CEQ Guidance Public Comment Period open ’til Jan 27th

In our Winter Solstice celebrations and breaks from work, we might have missed this announcement on Dec. 7 of a 45 day public comment period on the CEQ Draft Guidance on Improving the NEPA Review Process.

Here’s a nice summary from Holland and Hart LLP:

CEQ Issues Draft Guidance on Improving NEPA Review Process

The White House Council on Environmental Quality (CEQ) recently released draft guidance to improve the efficiency and timeliness of environmental reviews under the National Environmental Policy Act (NEPA). The draft guidance is of potential interest to natural resource industries and project developers, among others, that would benefit from a more coordinated, streamlined NEPA process with clear timelines for the NEPA review.

The guidance highlights existing regulatory strategies, such as integrating planning and environmental reviews, coordinating multi-agency or multi-governmental reviews and approvals, and setting schedules. It was released as part of the CEQ’s review of existing regulations under Executive Order 13563 and the President’s August 2011 Memorandum on “Speeding Infrastructure Development through More Efficient and Effective Permitting and Environmental Review.”

CEQ’s guidance first clarifies that many of the CEQ regulations applicable to Environmental Impact Statement (EIS) preparation, the most intensive type of NEPA review, should also be applied to all types of NEPA reviews, including less-intensive Environmental Assessments (EAs). For example, the agencies should conduct a scoping analysis of the full range of actions, alternatives, and impacts for all environmental reviews, including both EAs and EISs. Also, for actions initiated by private or non-federal governmental entities, the guidance encourages the agencies to require the applicant, whenever possible and not already required, to submit an environmental report with its application or request for agency action.

The guidance next provides several principles for agencies to follow in conducting environmental reviews, including that:

NEPA encourages simple, straightforward, and concise reviews and documentation that are proportionate to and effectively convey the relevant considerations in a timely manner to the public and decision-makers while comprehensively addressing the issues presented;
NEPA should be integrated into project planning rather than be an after-the-fact add-on;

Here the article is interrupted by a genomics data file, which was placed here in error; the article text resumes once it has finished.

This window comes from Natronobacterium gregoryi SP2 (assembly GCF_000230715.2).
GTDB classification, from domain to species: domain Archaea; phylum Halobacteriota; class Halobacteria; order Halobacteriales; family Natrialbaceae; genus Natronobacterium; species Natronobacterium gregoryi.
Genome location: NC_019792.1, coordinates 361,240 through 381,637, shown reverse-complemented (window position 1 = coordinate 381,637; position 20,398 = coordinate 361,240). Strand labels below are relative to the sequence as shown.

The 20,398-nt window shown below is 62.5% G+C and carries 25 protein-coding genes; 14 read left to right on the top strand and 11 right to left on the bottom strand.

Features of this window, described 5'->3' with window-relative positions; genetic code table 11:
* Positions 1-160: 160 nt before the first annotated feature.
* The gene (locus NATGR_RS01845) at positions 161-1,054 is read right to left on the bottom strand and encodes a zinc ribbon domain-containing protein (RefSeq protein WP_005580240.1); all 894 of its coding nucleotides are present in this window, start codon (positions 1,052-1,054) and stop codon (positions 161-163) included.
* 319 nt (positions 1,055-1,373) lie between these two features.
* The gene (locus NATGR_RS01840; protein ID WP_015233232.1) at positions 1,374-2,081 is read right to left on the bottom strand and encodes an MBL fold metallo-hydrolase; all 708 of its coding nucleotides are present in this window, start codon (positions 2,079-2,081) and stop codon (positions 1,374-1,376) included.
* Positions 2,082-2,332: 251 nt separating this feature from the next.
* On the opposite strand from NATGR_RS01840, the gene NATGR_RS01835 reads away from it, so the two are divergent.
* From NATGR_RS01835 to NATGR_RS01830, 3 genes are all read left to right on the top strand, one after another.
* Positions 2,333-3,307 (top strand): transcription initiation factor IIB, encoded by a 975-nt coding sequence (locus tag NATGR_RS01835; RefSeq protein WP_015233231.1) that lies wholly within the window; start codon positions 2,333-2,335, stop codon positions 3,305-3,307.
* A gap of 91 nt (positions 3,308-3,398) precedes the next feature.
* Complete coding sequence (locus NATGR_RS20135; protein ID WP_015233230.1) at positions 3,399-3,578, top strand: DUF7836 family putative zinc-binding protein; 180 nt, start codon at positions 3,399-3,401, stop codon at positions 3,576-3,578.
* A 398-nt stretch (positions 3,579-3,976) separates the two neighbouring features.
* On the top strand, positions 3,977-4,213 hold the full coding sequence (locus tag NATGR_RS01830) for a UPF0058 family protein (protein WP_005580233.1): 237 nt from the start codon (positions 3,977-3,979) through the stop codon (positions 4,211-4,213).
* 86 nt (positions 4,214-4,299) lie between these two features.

NEPA reviews should coordinate and take appropriate advantage of existing documents and studies, including through adoption and incorporation by reference;
Early and well-defined scoping can assist in focusing environmental reviews to appropriate issues that would be meaningful to a decision on the proposed action;
Agencies are encouraged to develop meaningful and expeditious timelines for environmental reviews; and
Agencies should respond to comments in proportion to the scope and scale of the environmental issues raised.

While setting out several basic NEPA principles established in practice over the years, the guidance nevertheless may be helpful in emphasizing the need and avenues for timely and efficient NEPA review process. Projects can experience delay in the NEPA process for a variety of reasons. The CEQ’s draft guidance (and as it may be finalized) cannot reasonably be expected to address all of these instances, but for some, it may be helpful. For example, long linear projects, such as interstate pipelines and transmission lines, that involve multiple federal and state agencies may benefit from the guidance’s emphasis on intergovernmental coordination and concurrent environmental reviews. In addition, for projects where delay is the result of the actual drafting of the NEPA analysis, the guidance may provide additional support, or a policy emphasis from CEQ where needed or helpful, to streamline the NEPA process through incorporation by reference and proportionate responses to public comments. Furthermore, the draft guidance emphasizes the benefits of establishing clear timelines on a project-by-project basis, which may help provide some measure of predictability to the process.